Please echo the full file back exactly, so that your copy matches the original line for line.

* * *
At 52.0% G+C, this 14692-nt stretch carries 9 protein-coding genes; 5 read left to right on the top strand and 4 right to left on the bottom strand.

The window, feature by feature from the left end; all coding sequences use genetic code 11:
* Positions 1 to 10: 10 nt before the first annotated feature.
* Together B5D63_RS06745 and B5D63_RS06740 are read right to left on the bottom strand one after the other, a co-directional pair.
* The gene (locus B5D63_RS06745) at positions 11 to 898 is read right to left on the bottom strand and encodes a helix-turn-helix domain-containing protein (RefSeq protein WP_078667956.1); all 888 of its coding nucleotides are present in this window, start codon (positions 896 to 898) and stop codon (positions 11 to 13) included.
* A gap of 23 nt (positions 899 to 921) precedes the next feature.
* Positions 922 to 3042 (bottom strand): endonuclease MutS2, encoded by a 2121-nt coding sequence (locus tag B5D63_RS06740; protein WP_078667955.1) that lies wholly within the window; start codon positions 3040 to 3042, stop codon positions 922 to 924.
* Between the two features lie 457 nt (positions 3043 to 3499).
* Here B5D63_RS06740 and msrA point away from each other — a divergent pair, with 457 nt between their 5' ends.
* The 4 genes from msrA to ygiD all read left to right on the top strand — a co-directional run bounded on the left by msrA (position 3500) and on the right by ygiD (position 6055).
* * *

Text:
At 52.0% G+C, this 14692-nt stretch carries 9 protein-coding genes; 5 read left to right on the top strand and 4 right to left on the bottom strand.

The window, feature by feature from the left end; all coding sequences use genetic code 11:
* Positions 1 to 10: 10 nt before the first annotated feature.
* Together B5D63_RS06745 and B5D63_RS06740 are read right to left on the bottom strand one after the other, a co-directional pair.
* The gene (locus B5D63_RS06745) at positions 11 to 898 is read right to left on the bottom strand and encodes a helix-turn-helix domain-containing protein (RefSeq protein WP_078667956.1); all 888 of its coding nucleotides are present in this window, start codon (positions 896 to 898) and stop codon (positions 11 to 13) included.
* A gap of 23 nt (positions 899 to 921) precedes the next feature.
* Positions 922 to 3042 (bottom strand): endonuclease MutS2, encoded by a 2121-nt coding sequence (locus tag B5D63_RS06740; protein WP_078667955.1) that lies wholly within the window; start codon positions 3040 to 3042, stop codon positions 922 to 924.
* Between the two features lie 457 nt (positions 3043 to 3499).
* Here B5D63_RS06740 and msrA point away from each other — a divergent pair, with 457 nt between their 5' ends.
* The 4 genes from msrA to ygiD all read left to right on the top strand — a co-directional run bounded on the left by msrA (position 3500) and on the right by ygiD (position 6055).